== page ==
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In Siaya, the body of 59-year-old James Oyugi who succumbed to COVID-19 was buried at night, with his body covered in a body bag and tossed in a shallow grave/FILE

Corona Virus

MoH to review COVID-19 protocols on handling of dead bodies

NAIROBI, Kenya September 9 – The Director of Public Health Francis Kuria Monday said the Ministry of Health will this week launch new protocols on management of dead bodies, a matter that has elicited varied reactions since the outbreak of coronavirus, citing new findings showing transmissions of the virus from dead bodies as unlikely. 

During the daily briefing on the status of the pandemic, Kuria said the revised protocols will guide the conduct of burials that uphold the dignity of the deceased and will minimize excessive supervision by health ministry officials.

“Once the patient has passed on , he is no longer as infective and so long as you don’t come into contact with fluids, infectivity will not be that high. We are actually finalising revised protocol that will guide the conduct of burials,” he said.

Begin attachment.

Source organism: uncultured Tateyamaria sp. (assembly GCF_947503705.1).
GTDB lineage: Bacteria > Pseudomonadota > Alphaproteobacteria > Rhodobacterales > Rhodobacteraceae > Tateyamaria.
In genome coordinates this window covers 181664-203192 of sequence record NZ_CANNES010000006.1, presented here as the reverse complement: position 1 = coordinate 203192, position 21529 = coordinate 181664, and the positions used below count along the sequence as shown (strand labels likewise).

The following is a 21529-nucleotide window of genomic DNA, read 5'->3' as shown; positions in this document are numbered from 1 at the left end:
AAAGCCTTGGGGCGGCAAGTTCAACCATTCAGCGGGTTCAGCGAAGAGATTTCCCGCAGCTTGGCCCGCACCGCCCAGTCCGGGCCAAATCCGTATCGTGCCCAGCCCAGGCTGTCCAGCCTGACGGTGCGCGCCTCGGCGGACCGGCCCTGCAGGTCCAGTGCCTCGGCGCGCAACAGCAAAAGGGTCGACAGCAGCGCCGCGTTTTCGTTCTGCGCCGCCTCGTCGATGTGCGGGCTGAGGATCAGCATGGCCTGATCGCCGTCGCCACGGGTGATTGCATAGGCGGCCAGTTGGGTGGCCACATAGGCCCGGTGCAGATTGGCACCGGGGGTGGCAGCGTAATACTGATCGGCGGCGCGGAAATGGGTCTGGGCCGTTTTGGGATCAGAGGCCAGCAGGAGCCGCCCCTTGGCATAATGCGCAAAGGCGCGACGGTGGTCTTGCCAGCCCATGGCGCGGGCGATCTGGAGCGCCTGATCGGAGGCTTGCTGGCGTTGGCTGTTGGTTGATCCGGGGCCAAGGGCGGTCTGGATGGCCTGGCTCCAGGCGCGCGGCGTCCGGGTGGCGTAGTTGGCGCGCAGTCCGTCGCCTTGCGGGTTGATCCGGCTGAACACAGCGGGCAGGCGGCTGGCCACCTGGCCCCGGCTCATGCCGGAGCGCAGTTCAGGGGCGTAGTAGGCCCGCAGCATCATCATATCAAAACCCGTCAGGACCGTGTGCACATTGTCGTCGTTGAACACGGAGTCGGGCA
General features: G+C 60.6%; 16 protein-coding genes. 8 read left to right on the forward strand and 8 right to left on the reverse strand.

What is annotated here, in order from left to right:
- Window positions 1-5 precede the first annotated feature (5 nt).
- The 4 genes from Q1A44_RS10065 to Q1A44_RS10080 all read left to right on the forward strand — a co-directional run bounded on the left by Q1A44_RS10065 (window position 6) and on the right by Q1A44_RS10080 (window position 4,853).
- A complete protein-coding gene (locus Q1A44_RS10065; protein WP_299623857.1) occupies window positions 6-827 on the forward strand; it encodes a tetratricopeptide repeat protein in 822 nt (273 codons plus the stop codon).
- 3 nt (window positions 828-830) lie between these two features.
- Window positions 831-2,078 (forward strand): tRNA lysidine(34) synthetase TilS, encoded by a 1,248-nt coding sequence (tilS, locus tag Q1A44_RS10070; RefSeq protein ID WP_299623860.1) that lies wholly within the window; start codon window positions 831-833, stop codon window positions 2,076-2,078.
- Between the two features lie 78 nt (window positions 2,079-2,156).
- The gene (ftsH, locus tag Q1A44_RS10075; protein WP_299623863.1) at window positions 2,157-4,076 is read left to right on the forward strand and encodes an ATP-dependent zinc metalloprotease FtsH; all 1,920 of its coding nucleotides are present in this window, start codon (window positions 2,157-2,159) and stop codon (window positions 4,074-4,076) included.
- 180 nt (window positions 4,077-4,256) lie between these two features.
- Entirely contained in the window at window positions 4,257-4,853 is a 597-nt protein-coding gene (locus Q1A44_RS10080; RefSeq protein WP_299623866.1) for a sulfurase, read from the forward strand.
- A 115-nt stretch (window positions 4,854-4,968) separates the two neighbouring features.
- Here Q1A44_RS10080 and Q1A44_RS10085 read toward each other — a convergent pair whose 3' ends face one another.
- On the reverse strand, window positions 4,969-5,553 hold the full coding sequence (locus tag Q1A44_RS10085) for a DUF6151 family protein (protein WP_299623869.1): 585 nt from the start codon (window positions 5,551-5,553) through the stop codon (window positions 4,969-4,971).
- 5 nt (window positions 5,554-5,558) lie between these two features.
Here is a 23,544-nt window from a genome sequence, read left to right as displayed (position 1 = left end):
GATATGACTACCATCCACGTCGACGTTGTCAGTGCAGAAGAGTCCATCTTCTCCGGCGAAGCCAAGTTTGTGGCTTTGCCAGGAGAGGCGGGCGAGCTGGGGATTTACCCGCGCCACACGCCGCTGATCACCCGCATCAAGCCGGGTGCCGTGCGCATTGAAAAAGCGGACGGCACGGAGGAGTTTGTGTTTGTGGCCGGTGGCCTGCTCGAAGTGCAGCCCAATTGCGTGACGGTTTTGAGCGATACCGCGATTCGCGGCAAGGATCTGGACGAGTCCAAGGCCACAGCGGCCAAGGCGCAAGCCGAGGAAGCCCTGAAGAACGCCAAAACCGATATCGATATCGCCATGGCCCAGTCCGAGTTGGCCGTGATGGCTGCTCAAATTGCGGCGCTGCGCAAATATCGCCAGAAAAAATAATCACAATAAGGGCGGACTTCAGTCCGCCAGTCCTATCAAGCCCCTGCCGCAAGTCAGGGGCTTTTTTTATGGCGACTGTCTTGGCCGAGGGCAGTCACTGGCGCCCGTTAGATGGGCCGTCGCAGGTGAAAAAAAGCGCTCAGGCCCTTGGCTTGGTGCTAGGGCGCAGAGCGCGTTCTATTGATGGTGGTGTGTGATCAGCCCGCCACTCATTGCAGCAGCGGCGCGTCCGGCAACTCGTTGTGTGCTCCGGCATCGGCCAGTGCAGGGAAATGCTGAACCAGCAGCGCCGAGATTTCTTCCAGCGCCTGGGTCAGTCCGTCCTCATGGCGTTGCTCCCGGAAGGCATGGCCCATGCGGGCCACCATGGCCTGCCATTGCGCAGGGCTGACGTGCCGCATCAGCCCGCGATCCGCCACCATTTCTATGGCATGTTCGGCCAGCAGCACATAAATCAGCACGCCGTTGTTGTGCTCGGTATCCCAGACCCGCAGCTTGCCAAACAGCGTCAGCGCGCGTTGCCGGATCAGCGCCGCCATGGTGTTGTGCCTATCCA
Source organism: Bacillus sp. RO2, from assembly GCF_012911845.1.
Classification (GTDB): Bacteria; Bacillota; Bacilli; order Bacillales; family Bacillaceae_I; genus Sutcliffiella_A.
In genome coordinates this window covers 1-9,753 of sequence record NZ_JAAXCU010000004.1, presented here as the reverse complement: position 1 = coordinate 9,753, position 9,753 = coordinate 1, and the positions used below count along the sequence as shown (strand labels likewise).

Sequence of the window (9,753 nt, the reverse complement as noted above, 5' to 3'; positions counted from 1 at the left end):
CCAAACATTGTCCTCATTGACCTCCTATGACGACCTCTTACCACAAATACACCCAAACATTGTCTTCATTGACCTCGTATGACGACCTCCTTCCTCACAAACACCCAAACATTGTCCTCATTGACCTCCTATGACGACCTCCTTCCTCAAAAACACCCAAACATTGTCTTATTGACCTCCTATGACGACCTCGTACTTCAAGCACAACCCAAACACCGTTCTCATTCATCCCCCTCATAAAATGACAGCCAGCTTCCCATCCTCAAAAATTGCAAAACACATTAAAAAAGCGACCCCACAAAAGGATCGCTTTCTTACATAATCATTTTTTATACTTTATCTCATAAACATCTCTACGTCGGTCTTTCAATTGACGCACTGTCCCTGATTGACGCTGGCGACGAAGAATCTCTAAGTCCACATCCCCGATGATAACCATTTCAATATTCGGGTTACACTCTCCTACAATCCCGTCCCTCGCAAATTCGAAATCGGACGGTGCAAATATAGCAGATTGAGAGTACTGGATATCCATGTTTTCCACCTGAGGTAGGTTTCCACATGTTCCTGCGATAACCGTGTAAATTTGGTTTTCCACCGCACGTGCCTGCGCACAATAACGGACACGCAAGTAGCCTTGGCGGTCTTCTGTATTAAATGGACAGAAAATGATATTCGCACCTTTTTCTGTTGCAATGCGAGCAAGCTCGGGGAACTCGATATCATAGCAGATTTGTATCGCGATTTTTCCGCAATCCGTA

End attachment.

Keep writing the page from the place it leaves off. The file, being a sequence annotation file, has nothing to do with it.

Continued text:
“The measures will therefore be more towards avoiding contact with the  fluids, we will be using those guidelines in guiding packaging of the body and how we handle the body thereafter,” Kuria added.

He exuded confidence that the new protocols will also eliminate stigma by minimizing the high presence of health officials donned in protective gear who are mostly involved in the burial ceremonies. 

“We hope it will address the concerns of stigma that has affected Kenyans, we see others requesting to be excused of the men who come in white, we hope the protocols will address some of those issues and you will not see the men in white again,” the Health Director added.

The pronouncement came amid increased outcry over the conduct of burials having been characterized in the past by the indecent dumping of bodies sealed into body bags into shallow graves in the dead of the night.

“We may release the bodies to relatives  to go and bury as long as they follow the protocols.  We will want to monitor this. We may want to supervise the burials but at a lower scale with minimal stigma,” he added.

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